In the web comic world Michigan Comics Network has just started up some sort of comic jam using the CYOA style. I think they only have one page up so far.
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ShadowCaster
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PostPosted: Tue Jun 15, 2004 11:09 am    Post subject: Reply with quote

Quote:
Possibly, the CYOA feel could be achieved if the comic was drawn from a first person point of view, as the equivalent of the literary version's second person. I don't know.

It was succesfully achieved in two numbers of "le journal de Mickey" something like ten years ago. You had inventory to choose (limited number) at the start of the game that was nicely materialized as little cards, an exagon with 123456 on the edges to use as a dice by putting a match in the middle. Each pannel was numbered and decision led to pannel number X . The pannels where drawn like classic Mickey mouse pannels, but since you took the decisions, you felt as involve with the character (Taram, the Walt Disney Character in Taram and the magic cauldron) as with a CYOA book. Since there was only around 70 pannels, you soon knew all the comic by heart but great memory anyway.

latest Lone Wolf books are still sold in France (in French, sorry).

As for the link
pointed by efm, it's the perfect example of a WAY TOO BIG image file size comic that could probably be reduced to quarter it's size with almost no loss in quality (maybe even quality increase) by separating the different layers into jpgs and pngs depending of their nature and stack them with HTML. Beside that, it looks good and promising.
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Rip Tanion
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PostPosted: Tue Jun 15, 2004 2:56 pm    Post subject: Reply with quote

Anonymous wrote:
It doesn't have to be over!!!

I can hope against hope that another branch will occur before her death and will have a happier ending.... Can't I?
Theoretically, it never has to be over. The story can go on forever. That's the real beauty of this whole Tarquin thing. You can add a branch anywhere along the trunk or the other branches. Because you can zoom in and out, a branch can be as small or large in scale as you wish, and you don't have to worry about a branch getting so long that it crosses another. You can continue to zoom and see more branches. Thus, you can have an infinite number of permutations and iterations, like a fractal. The only limits, I guess, are hardware contrains, and bandwidth.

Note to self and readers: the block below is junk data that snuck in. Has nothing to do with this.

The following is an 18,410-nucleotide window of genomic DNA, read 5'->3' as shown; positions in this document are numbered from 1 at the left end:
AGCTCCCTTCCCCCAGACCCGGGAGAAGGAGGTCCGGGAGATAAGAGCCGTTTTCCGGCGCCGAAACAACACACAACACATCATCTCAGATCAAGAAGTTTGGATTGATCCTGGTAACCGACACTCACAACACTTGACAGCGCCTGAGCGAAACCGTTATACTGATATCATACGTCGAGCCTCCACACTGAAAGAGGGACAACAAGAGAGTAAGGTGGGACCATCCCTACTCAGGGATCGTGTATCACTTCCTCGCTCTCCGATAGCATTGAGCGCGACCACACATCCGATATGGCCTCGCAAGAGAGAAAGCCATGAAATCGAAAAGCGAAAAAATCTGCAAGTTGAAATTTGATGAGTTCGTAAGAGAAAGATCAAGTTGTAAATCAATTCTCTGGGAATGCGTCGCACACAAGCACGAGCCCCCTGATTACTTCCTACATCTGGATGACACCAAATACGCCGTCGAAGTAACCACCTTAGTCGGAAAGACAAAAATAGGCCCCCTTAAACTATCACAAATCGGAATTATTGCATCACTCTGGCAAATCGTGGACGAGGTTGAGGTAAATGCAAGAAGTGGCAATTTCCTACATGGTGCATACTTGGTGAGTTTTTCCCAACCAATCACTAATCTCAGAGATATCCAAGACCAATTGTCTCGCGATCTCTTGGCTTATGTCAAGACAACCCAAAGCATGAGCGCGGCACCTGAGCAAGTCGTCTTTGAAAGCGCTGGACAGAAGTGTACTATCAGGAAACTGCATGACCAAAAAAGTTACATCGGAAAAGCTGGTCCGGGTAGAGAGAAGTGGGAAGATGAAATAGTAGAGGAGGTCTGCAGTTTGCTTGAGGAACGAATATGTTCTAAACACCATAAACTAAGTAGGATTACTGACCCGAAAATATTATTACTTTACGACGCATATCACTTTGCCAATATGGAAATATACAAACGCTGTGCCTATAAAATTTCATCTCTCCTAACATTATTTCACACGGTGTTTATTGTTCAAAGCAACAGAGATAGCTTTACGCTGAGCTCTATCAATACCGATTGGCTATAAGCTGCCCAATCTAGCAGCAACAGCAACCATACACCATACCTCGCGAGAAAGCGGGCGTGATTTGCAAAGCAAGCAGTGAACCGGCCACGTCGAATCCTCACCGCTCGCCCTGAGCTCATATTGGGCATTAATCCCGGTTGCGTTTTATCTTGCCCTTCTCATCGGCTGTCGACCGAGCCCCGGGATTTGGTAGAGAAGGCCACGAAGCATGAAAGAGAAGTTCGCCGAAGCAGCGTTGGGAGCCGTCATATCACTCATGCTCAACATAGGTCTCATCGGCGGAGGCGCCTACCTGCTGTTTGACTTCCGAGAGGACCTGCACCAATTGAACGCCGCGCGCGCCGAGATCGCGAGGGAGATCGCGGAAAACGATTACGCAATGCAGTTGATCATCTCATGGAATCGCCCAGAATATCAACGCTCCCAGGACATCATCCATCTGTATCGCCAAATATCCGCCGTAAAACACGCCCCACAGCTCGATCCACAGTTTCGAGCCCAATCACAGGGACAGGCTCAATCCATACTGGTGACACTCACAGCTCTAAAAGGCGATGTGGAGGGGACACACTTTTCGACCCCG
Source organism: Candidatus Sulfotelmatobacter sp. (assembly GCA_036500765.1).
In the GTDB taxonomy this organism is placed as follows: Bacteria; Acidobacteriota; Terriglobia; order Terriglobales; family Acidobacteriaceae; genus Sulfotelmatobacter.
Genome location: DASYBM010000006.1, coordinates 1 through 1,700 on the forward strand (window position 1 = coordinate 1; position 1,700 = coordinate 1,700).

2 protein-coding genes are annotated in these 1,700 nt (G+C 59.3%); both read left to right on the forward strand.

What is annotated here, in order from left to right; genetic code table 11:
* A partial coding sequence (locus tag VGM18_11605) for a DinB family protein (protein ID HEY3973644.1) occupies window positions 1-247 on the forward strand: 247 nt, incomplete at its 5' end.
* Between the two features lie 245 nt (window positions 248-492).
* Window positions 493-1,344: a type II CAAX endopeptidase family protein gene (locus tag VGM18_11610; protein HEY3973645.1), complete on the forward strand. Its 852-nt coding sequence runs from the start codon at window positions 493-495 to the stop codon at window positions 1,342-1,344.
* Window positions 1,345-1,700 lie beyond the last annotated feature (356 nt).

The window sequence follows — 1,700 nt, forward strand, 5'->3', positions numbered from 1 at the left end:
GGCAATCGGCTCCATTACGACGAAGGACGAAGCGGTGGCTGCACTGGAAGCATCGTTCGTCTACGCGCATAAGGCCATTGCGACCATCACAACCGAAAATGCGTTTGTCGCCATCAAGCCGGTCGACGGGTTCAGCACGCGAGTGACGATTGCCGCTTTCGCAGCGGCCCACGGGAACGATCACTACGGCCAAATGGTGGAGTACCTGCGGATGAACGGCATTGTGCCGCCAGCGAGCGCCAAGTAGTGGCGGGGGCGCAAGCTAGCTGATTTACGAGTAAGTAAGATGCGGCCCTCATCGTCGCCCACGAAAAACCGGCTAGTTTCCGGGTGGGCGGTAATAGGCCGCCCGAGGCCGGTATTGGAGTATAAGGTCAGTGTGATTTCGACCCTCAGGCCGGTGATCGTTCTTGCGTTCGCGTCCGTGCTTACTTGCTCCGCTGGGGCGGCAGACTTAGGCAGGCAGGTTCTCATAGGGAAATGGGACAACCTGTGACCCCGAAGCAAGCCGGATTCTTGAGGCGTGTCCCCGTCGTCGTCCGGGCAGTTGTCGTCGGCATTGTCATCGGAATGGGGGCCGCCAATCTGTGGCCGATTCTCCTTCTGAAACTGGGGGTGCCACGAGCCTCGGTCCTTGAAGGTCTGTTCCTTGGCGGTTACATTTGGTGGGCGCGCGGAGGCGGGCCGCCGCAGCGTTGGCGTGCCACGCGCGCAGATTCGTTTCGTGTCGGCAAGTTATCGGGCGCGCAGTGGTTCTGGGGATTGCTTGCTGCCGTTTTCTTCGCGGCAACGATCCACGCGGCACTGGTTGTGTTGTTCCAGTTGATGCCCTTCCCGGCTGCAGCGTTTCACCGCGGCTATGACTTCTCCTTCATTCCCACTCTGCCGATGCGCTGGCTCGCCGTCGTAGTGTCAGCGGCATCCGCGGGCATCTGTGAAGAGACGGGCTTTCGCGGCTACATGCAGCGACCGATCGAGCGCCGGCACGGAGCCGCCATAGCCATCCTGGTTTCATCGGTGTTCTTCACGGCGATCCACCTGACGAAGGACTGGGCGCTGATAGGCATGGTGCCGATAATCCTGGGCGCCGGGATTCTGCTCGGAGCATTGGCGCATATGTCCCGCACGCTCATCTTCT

Also, if you accept the premise that time/space reality is fluid along the path, then you can really go in any direction storywise. Any variable that hasn't been previously defined along a particualr path, can be any value until it is defined along that path, even if that variable has already been previously defined, with a different value, somewhere along a divergent path.
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Chronosome
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PostPosted: Wed Jun 16, 2004 11:39 am    Post subject: Reply with quote

efm wrote:
I liked the CYOA books but Joe Dever's Lone Wolf series was better.


CYOA, Lone Wolf--both great.
I've got four Lone Wolf books and I'd love to have more. Who needs a Dungeon Master?
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Tim Tylor
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PostPosted: Sun Jun 20, 2004 7:46 am    Post subject: Reply with quote

Rip Tanion wrote:
Because you can zoom in and out, a branch can be as small or large in scale as you wish, and you don't have to worry about a branch getting so long that it crosses another.


I wonder what would happen if two branches did collide?
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PostPosted: Sun Jun 20, 2004 2:16 pm    Post subject: Reply with quote

Back to the Future, Part II: Paradox!
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Rip Tanion
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PostPosted: Mon Jun 21, 2004 4:08 pm    Post subject: Reply with quote

Worse, I fear. A chain reaction throughout the multi-dimensional time-space continueum, resulting in total, and complete non-existance.
[go to close-up of Kirk in shock and cue "a shrubbery!" music]
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Tim Mallos
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PostPosted: Tue Jun 22, 2004 8:17 am    Post subject: Reply with quote

" Try to imagine all life as you know it stopping instantaneously and every molecule in your body exploding at the speed of light. "

T
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William G
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PostPosted: Tue Jun 22, 2004 10:37 am    Post subject: Reply with quote

It can be done with a "Lay-zer"
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Rip Tanion
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PostPosted: Tue Jun 22, 2004 5:10 pm    Post subject: Reply with quote

Tim Mallos wrote:
" Try to imagine all life as you know it stopping instantaneously and every molecule in your body exploding at the speed of light. "
OK, THAT would be BAD.

Everybody, no crossing the branches. It would be bad.
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ShadowCaster
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PostPosted: Thu Sep 16, 2004 9:16 am    Post subject: Reply with quote

- I made an HTML web page in Scott's <table> style so that people without flash can read Mimi's last coffe.

- Made another with CSS positionning that looks equivalent to the first, but with images downloaded in the order of their Pannel distance from the first pannel. This way readers are able able to start reading immediatly after first image is downloaded instead of waiting for the vertical branches up to the horizontal path to be downloaded first.

- I made another HTML/javascript version that mimics the click scroll tarquin interface, but without zooming.


I won't post the first and second without Scott's acceptance (of course I can mail them to him if he want's to integrate them into his site)
I won't post the third without Scott and Merlin's acceptance.
Currently waiting for Merlin's response about the release of the javascript script.
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Scott McCloud
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PostPosted: Thu Sep 16, 2004 9:39 am    Post subject: Reply with quote

Fine with me, SC. Go for it.